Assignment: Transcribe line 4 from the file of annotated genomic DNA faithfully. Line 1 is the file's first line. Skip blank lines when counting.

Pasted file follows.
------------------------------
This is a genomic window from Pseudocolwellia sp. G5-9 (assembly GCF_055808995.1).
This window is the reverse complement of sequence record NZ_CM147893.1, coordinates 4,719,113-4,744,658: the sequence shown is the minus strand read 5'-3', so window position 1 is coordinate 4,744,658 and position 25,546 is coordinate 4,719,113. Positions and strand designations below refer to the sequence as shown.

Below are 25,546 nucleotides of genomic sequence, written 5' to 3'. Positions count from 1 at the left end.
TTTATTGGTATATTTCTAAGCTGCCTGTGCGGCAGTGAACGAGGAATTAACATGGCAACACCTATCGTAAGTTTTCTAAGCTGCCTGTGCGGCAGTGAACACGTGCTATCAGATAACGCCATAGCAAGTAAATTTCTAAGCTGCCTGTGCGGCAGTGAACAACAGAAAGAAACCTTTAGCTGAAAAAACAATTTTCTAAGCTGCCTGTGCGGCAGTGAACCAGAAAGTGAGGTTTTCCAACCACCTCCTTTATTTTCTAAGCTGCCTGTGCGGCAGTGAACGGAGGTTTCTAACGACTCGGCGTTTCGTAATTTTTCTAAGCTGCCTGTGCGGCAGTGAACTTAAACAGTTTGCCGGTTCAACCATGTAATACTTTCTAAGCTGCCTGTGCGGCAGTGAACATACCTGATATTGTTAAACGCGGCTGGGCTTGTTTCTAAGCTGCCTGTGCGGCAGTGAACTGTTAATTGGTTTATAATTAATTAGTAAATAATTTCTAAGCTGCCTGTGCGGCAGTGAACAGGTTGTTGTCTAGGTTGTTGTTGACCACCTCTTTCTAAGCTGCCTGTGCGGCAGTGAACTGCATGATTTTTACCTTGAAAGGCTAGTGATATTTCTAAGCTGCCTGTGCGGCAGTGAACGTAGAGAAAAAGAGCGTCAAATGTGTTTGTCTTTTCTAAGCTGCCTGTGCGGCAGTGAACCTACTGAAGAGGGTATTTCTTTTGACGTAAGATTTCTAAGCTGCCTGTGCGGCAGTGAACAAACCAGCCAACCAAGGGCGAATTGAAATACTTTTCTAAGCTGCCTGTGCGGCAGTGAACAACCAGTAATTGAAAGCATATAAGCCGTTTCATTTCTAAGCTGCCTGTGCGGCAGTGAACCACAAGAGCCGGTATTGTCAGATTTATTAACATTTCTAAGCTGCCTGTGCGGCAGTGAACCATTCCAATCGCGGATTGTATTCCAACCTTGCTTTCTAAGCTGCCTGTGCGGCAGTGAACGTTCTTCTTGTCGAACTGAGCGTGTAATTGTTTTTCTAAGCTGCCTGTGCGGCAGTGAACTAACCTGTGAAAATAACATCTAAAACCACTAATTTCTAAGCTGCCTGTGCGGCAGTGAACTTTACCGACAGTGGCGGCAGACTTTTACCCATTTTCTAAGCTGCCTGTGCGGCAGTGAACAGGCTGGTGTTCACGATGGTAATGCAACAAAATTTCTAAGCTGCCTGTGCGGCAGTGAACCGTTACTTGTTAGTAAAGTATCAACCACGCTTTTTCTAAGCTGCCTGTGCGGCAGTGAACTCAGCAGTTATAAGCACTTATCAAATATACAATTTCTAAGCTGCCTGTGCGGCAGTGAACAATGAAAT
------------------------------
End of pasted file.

TTTATTGGTATATTTCTAAGCTGCCTGTGCGGCAGTGAACGAGGAATTAACATGGCAACACCTATCGTAAGTTTTCTAAGCTGCCTGTGCGGCAGTGAACACGTGCTATCAGATAACGCCATAGCAAGTAAATTTCTAAGCTGCCTGTGCGGCAGTGAACAACAGAAAGAAACCTTTAGCTGAAAAAACAATTTTCTAAGCTGCCTGTGCGGCAGTGAACCAGAAAGTGAGGTTTTCCAACCACCTCCTTTATTTTCTAAGCTGCCTGTGCGGCAGTGAACGGAGGTTTCTAACGACTCGGCGTTTCGTAATTTTTCTAAGCTGCCTGTGCGGCAGTGAACTTAAACAGTTTGCCGGTTCAACCATGTAATACTTTCTAAGCTGCCTGTGCGGCAGTGAACATACCTGATATTGTTAAACGCGGCTGGGCTTGTTTCTAAGCTGCCTGTGCGGCAGTGAACTGTTAATTGGTTTATAATTAATTAGTAAATAATTTCTAAGCTGCCTGTGCGGCAGTGAACAGGTTGTTGTCTAGGTTGTTGTTGACCACCTCTTTCTAAGCTGCCTGTGCGGCAGTGAACTGCATGATTTTTACCTTGAAAGGCTAGTGATATTTCTAAGCTGCCTGTGCGGCAGTGAACGTAGAGAAAAAGAGCGTCAAATGTGTTTGTCTTTTCTAAGCTGCCTGTGCGGCAGTGAACCTACTGAAGAGGGTATTTCTTTTGACGTAAGATTTCTAAGCTGCCTGTGCGGCAGTGAACAAACCAGCCAACCAAGGGCGAATTGAAATACTTTTCTAAGCTGCCTGTGCGGCAGTGAACAACCAGTAATTGAAAGCATATAAGCCGTTTCATTTCTAAGCTGCCTGTGCGGCAGTGAACCACAAGAGCCGGTATTGTCAGATTTATTAACATTTCTAAGCTGCCTGTGCGGCAGTGAACCATTCCAATCGCGGATTGTATTCCAACCTTGCTTTCTAAGCTGCCTGTGCGGCAGTGAACGTTCTTCTTGTCGAACTGAGCGTGTAATTGTTTTTCTAAGCTGCCTGTGCGGCAGTGAACTAACCTGTGAAAATAACATCTAAAACCACTAATTTCTAAGCTGCCTGTGCGGCAGTGAACTTTACCGACAGTGGCGGCAGACTTTTACCCATTTTCTAAGCTGCCTGTGCGGCAGTGAACAGGCTGGTGTTCACGATGGTAATGCAACAAAATTTCTAAGCTGCCTGTGCGGCAGTGAACCGTTACTTGTTAGTAAAGTATCAACCACGCTTTTTCTAAGCTGCCTGTGCGGCAGTGAACTCAGCAGTTATAAGCACTTATCAAATATACAATTTCTAAGCTGCCTGTGCGGCAGTGAACAATGAAAT